A Tennessee teacher is taking learning out of the classroom and into the great outdoors. The teacher is starting a school on a lake at her family farm to promote a great understanding of nature.
Dr. Jean Lomino opened the Nature Kin Farm and Forest School for its first year. Classes will kick off on Thursday, August 12 for an unorthodox but potentially rewarding way of learning. The school is located in Chattanooga, Tennessee, and will teach students, age 9 to 11.
The curriculum includes what you would find in most schools such as science, business, language, math, and history classes. But Lomino also wants to teach an increased focus on the outdoors in Tennessee as well. She plans to teach animal husbandry, student-led explorations and also gardening.
“The school is located on the 50-acre, Rowell family farm at Lookout Lake that includes wetlands, creek, forests, meadows, and a lake, making it an ideal outdoor classroom/STEM laboratory,” Lomino told FOX News. “The forest school philosophy is based on the fact that nature provides the context for all learning and provides meaningful, holistic, and real-life experiences.”
Currently, Lomino’s Tennessee school already has 12 full-time students. She also said there are also about 12 students for her half-day courses as well. Lomino also caters to older high school students as well, teaching between the ages of 12 to 17.
Lomino started the school because she wanted youth to embrace the nature around them. That’s something that we at Outsider can understand. Additional survival skills will help students in life. After all, you never know where your resolve may be tested. Lomino wants her students to enjoy the little things in life.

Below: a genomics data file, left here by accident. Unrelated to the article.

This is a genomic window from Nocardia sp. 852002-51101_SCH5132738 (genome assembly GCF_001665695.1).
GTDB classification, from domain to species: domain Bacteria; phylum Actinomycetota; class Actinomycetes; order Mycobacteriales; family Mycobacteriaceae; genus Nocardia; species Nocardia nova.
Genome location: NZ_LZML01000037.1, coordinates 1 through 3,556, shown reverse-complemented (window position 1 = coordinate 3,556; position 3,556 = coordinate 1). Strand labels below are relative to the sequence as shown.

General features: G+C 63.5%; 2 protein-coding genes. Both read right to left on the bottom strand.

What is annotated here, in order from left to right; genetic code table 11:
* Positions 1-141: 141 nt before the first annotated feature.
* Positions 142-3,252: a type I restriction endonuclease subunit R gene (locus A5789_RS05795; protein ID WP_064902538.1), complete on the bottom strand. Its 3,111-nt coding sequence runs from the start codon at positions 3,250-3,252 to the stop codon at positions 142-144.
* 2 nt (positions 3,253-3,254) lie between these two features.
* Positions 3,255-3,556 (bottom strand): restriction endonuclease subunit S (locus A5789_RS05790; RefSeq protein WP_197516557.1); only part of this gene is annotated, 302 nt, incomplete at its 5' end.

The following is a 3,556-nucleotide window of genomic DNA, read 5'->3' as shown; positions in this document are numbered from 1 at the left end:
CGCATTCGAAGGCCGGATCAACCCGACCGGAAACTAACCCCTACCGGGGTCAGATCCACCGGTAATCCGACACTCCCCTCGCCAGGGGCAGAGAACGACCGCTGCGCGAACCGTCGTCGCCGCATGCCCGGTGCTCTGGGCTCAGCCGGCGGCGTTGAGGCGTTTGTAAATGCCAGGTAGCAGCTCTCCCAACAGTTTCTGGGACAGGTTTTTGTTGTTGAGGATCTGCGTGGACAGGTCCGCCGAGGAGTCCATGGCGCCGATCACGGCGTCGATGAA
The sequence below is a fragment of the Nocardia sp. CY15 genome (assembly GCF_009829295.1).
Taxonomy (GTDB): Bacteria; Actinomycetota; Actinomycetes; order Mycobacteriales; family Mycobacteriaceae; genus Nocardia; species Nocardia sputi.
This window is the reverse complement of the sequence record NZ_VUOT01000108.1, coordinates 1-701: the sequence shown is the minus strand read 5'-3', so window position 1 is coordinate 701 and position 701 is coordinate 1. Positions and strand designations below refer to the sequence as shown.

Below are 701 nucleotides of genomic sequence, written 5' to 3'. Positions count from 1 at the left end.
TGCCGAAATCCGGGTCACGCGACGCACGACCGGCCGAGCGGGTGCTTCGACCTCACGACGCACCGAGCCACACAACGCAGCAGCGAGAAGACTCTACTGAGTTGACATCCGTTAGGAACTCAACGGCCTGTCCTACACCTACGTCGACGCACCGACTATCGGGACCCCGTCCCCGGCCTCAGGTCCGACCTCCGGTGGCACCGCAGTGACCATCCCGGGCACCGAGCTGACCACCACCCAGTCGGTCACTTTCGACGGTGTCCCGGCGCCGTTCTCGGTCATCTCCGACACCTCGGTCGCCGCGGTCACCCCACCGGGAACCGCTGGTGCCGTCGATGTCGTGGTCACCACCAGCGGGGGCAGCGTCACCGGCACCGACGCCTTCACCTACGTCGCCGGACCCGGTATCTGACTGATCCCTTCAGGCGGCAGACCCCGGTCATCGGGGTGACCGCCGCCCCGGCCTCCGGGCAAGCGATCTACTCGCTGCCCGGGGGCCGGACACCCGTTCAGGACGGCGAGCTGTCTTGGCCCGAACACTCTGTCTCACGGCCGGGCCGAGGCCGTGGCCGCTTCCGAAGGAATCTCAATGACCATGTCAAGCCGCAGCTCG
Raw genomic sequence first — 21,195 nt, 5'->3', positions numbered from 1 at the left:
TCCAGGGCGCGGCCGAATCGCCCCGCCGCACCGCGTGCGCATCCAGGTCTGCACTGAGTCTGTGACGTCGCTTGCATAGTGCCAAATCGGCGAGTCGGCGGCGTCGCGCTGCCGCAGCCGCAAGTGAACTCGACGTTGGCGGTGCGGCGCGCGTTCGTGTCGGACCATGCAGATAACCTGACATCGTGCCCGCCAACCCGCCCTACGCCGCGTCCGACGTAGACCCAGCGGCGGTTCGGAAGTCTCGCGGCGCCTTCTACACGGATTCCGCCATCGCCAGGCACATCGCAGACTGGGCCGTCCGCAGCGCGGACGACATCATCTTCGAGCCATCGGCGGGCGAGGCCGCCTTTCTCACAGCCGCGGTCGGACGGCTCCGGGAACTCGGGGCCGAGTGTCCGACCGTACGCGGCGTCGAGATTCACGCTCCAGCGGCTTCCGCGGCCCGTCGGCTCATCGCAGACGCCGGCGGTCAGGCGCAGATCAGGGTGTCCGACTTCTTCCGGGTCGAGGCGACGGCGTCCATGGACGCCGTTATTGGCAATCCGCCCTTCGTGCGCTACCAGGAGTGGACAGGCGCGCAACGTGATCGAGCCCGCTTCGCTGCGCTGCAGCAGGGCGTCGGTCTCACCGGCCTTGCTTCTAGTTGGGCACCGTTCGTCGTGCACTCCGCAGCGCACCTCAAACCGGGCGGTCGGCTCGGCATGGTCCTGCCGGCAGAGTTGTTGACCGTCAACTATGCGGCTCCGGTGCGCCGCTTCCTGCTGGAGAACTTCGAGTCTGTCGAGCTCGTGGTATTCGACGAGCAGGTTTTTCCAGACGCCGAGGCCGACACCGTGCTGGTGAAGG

Tennessee Teacher’s Philosophy on Learning
Learning can take place anywhere. That’s what Lomino believes and so far, it’s served her well. For the Tennessee teacher, she wants her students to embrace their creative sides and put their smarts to a practical level.
“In my teaching experiences over my 50-year career, I know that children are more focused, more responsive and joyful when they learn in nature. I believe that occurs because there are no walls around them and no ceiling above. Their spirits soar. They are more observant, creative, curious and ready to learn,” Lomino said.
Lomino believes that she’s just the start of a trend that will continue. Due to the COVID-19 pandemic, many schools moved to online learning. Likewise, some became interested in teaching in the great outdoors instead.
“The pandemic created a surge of interest because school could no longer exist as it always has,” Lomino said. “Being inside a classroom was not a safe place to be, but taking children outside was a safer place to be. As teachers, parents and administrators began to see the many benefits of this kind of learning experience for children, more and more schools adopted an outdoor education model.”